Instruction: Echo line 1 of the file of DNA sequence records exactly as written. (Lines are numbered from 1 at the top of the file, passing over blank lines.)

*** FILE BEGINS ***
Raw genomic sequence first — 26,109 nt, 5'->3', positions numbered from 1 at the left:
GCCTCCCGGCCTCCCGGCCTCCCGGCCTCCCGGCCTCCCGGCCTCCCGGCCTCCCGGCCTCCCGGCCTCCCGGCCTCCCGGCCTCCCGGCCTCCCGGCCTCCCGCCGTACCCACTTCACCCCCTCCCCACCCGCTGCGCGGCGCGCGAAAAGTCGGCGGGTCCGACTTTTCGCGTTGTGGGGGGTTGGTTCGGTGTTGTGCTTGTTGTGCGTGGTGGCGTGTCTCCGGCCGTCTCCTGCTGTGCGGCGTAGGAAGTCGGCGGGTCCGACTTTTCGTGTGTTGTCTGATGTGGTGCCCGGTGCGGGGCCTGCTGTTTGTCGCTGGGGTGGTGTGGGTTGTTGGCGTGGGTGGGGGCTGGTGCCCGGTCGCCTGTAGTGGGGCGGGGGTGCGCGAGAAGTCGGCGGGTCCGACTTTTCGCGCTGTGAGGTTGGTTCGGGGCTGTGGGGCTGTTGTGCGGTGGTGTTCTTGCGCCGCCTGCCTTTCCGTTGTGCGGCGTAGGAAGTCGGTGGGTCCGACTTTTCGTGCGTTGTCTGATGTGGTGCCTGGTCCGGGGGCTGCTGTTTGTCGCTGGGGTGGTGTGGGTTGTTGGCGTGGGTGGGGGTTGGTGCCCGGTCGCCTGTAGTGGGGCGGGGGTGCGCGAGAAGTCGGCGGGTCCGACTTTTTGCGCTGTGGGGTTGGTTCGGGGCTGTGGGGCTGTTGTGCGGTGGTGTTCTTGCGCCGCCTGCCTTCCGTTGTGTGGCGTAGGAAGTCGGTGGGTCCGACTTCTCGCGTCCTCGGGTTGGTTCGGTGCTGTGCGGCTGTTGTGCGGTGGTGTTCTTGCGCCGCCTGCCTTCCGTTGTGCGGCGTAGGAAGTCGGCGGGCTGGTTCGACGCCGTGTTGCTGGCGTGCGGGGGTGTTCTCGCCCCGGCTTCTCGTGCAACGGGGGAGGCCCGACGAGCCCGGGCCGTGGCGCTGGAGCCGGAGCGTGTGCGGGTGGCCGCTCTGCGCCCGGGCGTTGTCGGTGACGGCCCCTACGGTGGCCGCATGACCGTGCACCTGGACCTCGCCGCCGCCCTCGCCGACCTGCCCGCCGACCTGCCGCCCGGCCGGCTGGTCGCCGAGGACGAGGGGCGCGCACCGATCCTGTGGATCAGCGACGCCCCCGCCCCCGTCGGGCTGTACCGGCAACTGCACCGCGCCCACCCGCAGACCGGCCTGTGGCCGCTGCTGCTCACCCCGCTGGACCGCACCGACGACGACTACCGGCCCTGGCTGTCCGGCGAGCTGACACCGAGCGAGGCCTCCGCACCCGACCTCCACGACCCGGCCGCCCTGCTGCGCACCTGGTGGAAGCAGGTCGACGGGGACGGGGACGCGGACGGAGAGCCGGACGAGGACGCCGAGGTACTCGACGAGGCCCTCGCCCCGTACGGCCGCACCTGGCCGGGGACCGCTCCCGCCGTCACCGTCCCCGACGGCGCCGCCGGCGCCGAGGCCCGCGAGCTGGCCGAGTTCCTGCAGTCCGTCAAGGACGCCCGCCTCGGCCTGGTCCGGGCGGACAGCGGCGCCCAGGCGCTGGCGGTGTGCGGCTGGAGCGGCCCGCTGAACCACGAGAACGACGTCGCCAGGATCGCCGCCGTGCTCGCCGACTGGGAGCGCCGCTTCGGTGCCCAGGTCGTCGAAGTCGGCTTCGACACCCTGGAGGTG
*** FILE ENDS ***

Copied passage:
Raw genomic sequence first — 26,109 nt, 5'->3', positions numbered from 1 at the left: